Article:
Govt mulls Hong Kong rescue bid

Govt mulls Hong Kong rescue bid

Protests see airport crippled for 2nd day

Anti-Extradition bill protesters are seen on the check-in counter during a mass demonstration at the Hong Kong international airport on Tuesday. (Reuters photo)
Anti-Extradition bill protesters are seen on the check-in counter during a mass demonstration at the Hong Kong international airport on Tuesday. (Reuters photo)

The Royal Thai Air Force (RTAF) plans to dispatch two aircraft and officials to help evacuate Thais from Hong Kong as confrontations between police and protesters raise the prospect that flights at Hong Kong's international airport may remain suspended going into the weekend.

The RTAF swung into action after protesters severely crippled operations at Chek Lap Kok airport for a second day on Tuesday, forcing authorities to cancel all remaining flights out of the city after demonstrators took over the terminals as part of their push for democratic reforms.

After a brief respite in the morning, during which flights were able to take off and land, the airport authority announced check-in services for departing flights were suspended as of 4.30pm, Hong Kong time.

It said it did not expect arriving flights to be affected, though dozens were already cancelled. The authority advised people not to come to the airport, one of the world's busiest transport hubs.

On Monday, more than 200 flights were cancelled and the airport was effectively shut down with no flights taking off or landing.

Passengers have been forced to seek accommodation in the city while airlines struggle to find other ways to get them to their destinations.

Air force chief ACM Chaiyapruk Didyasarin has asked air force officers to monitor and assess the unrest closely and prepare air routes, RTAF spokesman AM Pongsak Semacha said.

"It all comes down to landing [in Hong Kong]. It depends on the government. However, we are ready to act," he said.

Meanwhile, Pol Gen Chakthip Chaijinda, the national police chief, has directed the Immigration Bureau, Tourist Police Bureau, and Thai airports to fast-track the return of Thai citizens.

Prime Minister Prayut Chan-o-cha said the Royal Thai Consulate-General in Hong Kong is providing regular updates and is assessing the situation daily.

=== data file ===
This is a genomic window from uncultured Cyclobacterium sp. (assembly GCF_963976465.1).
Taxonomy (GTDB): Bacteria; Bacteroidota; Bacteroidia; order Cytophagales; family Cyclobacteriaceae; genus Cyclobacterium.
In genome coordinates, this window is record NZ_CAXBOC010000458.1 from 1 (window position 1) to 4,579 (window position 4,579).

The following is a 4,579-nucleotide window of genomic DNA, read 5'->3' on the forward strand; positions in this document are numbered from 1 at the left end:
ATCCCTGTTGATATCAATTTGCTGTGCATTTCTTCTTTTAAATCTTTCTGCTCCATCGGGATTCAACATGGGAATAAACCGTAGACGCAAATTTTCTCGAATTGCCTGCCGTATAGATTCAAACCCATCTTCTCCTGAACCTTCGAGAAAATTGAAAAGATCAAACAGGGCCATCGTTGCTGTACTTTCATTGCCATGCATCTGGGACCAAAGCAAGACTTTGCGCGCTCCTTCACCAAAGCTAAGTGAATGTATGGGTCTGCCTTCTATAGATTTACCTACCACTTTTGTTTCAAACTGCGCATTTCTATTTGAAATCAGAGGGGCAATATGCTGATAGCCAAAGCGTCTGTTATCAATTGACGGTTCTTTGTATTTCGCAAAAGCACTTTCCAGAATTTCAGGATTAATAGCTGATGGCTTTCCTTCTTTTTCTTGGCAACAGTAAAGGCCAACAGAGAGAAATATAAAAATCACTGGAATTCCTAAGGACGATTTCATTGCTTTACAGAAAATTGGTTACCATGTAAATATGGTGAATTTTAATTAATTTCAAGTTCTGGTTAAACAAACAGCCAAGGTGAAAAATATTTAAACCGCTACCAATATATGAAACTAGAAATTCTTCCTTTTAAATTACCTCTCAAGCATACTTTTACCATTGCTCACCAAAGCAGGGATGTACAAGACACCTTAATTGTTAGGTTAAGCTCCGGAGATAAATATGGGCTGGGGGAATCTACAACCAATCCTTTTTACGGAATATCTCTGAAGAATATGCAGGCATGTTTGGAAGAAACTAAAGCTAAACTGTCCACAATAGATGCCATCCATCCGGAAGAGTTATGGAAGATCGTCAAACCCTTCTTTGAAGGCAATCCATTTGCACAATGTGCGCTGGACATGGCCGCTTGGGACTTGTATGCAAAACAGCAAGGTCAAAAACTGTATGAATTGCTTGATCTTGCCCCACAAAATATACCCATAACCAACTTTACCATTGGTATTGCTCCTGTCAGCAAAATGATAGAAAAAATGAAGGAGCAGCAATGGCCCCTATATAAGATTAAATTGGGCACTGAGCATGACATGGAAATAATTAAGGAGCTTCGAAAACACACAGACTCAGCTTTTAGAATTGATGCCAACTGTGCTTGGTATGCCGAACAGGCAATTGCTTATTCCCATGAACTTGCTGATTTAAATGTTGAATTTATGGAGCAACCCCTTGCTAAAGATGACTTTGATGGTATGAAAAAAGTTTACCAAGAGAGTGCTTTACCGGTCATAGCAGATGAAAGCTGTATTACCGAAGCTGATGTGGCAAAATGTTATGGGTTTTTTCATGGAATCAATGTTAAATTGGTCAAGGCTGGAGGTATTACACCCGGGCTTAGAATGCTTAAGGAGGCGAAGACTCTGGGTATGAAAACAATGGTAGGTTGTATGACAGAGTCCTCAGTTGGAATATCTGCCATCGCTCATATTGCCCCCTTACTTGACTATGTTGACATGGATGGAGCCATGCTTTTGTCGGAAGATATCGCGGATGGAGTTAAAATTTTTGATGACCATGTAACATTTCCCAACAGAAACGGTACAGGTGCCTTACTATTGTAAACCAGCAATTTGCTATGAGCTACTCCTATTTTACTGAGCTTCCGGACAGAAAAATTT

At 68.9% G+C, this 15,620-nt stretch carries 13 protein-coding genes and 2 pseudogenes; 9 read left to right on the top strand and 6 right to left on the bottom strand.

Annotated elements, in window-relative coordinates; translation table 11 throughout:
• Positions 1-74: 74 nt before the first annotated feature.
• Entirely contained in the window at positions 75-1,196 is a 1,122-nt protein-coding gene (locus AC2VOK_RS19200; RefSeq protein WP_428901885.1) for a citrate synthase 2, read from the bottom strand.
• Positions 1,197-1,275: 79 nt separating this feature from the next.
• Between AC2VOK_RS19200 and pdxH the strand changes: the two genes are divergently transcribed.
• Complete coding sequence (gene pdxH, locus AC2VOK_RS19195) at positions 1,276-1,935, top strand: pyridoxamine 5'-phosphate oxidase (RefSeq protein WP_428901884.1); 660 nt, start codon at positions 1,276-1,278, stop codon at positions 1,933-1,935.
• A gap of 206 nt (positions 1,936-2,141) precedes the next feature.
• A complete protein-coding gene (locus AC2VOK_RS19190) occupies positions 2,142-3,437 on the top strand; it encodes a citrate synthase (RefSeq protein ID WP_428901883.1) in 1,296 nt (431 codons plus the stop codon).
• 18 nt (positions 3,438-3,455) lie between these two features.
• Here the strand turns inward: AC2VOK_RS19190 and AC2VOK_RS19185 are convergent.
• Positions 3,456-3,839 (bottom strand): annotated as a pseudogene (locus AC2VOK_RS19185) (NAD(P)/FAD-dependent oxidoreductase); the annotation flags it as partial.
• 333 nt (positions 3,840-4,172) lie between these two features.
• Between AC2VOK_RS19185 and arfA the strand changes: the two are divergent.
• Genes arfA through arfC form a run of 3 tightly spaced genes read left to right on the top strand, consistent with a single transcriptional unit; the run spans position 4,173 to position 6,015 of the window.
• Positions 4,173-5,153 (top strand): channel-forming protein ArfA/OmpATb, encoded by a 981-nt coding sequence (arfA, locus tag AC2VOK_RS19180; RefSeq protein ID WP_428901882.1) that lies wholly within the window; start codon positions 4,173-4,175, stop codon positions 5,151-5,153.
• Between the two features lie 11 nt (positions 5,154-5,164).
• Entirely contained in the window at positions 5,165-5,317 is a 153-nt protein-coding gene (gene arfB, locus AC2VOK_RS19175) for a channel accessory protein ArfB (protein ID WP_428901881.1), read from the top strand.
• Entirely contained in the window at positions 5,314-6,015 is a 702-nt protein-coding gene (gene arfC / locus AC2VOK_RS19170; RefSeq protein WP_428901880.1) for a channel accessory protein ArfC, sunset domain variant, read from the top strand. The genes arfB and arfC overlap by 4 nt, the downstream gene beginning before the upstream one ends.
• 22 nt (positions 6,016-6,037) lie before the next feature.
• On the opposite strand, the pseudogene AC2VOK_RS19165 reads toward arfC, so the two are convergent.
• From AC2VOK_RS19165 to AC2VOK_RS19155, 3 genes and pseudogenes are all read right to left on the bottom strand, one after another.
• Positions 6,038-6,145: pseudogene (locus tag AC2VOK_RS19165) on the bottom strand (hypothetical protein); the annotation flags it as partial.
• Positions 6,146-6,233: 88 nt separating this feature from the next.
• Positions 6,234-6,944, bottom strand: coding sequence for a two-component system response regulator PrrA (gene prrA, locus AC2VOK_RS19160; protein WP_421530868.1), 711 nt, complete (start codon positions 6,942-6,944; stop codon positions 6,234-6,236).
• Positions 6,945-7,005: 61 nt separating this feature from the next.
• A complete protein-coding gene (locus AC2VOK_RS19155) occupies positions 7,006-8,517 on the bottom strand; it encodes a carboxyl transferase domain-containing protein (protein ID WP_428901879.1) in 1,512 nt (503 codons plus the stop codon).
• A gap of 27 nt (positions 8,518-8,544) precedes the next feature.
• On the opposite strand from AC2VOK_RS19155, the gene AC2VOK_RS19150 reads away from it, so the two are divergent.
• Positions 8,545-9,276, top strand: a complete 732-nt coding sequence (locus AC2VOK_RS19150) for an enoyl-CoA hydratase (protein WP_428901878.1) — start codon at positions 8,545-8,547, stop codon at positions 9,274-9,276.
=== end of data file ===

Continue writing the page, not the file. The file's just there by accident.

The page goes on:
"I urge all Thais to avoid areas where protests are continuing. I have requested the Ministry of Transport to come up with plans. I get reports all day. Don't worry. There are procedures for dealing with incidents that take place in other countries," he said.

Foreign Minister Don Pramudwinai said the number of Thais in Hong Kong remains unknown, but confirmed that nobody has been injured in the protests because clashes between police and rioters have generally been confined to specific areas of the city.

"The government doesn't forbid Thais from going to Hong Kong because it is their personal right. However, it is advisable to postpone a trip if it is not urgent. If it is necessary, please plan it carefully," he said.

Kasikorn Research Centre predicts that the protests in Hong Kong could negatively impact the 30,000 Hong Kong tourists expected to arrive in Thailand this week, leading to financial losses of 1.4 billion baht if the airport shutdown lasts all week.

The centre urged Thai authorities to issue guidelines to foreign tourists who want to visit Thailand. These include recommending direct flights and transits via another hub airport.

In 2018, 1.02 million tourists visited Thailand from Hong Kong, generating revenues of 42 billion baht.

According to the Royal Thai Consulate-General, protesters were continuing to gather at Terminal 1 of Hong Kong's international airport at 1pm local time on Tuesday.

Some staged a peaceful sit-in in the arrival area, but others used barriers to block passengers in the departure hall and at the entrance to the immigration checkpoints, which prevented staff and immigration officials from doing their duty.

As of 4.30pm on Tuesday, Chek Lap Kok airport had already cancelled all remaining departing flights for a second day.

The Royal Thai Consulate-General suggested that Thais due to board flights at the airport on Tuesday and today should consult their airlines for updates on the status of their flights and avoid protest-ridden areas at the airport if at all possible.

Some Thais who were stranded in Hong Kong on Monday night have returned to Thailand via Hong Kong Airlines, Cathay Pacific, and Thai Airways. Thai AirAsia also announced that it had managed to resume some flights between the two destinations before the airport closed again.

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